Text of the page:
Shorts are always an interesting form of cinematic storytelling, sometimes able to pack a lot into a small space, sometimes experiments intended as tasters for a longer project. Cherzoso: The Silent Film falls into the former category as a five-minute short telling the story of a circus clown/escort who has to make some life-changing decisions about her son and sister.
As advertised, the film is silent, with quick subtitles permeating the upper and lower corners. Tracy Ann Chapel plays all the characters—Cherzoso, her sister Sherry, her escort alter-ego Cherry Bell—highlighting Cherzoso’s turmoil as she puts on and takes off wigs and makeup, turning the conversation into an internal debate. The choice of silent, black-and-white images here allows for a deeper focus on the images themselves, but the attempt to make the film look more like a silent film undercuts its meaning. The onscreen titles don’t quite mesh with the “old timey” look of the film—the use of actual intertitles, rather than subtitles, might have helped to set the tone.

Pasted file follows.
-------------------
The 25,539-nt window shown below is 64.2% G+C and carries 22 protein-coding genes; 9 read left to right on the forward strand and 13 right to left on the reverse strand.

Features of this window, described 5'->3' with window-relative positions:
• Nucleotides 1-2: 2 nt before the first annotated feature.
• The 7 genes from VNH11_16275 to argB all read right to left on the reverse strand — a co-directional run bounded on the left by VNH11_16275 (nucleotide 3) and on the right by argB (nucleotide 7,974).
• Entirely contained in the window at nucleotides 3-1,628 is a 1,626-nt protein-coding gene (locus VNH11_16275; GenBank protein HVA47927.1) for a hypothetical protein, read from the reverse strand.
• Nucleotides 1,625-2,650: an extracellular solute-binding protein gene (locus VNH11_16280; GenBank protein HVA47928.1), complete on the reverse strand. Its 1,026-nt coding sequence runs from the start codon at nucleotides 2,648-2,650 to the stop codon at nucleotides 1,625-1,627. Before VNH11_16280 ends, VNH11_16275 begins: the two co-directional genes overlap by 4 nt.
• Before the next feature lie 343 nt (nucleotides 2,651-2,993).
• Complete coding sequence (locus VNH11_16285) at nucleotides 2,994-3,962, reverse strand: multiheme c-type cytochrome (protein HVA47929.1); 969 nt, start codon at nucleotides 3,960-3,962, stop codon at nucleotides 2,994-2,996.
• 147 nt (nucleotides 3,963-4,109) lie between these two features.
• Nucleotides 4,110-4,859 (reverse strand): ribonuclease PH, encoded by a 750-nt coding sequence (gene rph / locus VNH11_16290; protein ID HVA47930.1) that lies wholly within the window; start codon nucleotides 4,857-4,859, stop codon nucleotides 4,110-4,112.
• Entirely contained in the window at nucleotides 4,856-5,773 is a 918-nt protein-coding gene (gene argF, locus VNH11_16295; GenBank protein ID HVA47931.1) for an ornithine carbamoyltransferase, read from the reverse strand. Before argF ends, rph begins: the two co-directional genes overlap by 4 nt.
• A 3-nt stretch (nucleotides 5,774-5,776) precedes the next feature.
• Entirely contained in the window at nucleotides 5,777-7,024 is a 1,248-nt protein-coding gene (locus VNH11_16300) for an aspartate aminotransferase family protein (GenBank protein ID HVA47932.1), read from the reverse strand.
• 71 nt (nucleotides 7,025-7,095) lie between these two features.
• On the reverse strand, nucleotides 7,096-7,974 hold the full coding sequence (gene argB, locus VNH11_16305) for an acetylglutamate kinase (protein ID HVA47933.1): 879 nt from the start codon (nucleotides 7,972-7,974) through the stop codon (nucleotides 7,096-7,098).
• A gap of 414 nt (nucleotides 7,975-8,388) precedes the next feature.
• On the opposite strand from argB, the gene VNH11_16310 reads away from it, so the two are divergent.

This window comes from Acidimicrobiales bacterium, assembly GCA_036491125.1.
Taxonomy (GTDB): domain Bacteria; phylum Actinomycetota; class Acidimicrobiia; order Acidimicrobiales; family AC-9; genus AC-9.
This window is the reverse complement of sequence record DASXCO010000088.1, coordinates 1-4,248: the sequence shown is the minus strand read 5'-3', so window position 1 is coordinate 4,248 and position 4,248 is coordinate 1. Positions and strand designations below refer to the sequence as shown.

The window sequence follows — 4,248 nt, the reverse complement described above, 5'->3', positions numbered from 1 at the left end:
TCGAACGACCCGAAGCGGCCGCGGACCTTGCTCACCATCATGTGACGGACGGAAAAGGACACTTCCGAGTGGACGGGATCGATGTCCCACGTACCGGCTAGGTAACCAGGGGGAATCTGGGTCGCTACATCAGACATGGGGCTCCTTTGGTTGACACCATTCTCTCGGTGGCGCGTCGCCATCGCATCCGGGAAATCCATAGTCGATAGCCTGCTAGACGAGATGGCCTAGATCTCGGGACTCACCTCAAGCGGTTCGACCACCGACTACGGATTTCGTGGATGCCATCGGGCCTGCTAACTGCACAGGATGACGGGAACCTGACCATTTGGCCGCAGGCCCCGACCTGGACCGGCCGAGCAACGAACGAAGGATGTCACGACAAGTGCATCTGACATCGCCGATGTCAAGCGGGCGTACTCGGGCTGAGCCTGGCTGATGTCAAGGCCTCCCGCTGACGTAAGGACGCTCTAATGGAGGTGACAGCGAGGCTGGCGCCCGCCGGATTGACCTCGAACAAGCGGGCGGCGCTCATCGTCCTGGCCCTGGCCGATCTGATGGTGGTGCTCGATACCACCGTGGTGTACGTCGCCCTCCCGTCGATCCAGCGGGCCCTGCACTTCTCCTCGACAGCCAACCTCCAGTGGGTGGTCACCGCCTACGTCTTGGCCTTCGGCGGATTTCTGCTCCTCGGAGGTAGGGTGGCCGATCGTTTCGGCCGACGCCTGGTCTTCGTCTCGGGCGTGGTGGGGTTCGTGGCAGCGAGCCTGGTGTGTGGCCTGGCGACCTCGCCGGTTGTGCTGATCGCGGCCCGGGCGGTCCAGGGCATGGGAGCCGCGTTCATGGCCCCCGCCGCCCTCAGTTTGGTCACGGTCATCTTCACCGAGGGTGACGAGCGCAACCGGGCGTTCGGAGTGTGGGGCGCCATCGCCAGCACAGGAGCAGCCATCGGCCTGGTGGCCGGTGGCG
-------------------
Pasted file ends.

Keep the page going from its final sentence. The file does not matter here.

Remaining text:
However, the silence means that Cherzoso’s dilemma plays out more on Chapel’s face than via her dialogue (or the changing of voices), and forces the viewer to focus on the subtle alterations in her appearance, rather than her other behavior. The result is an intriguing short film whose plot is not always clear.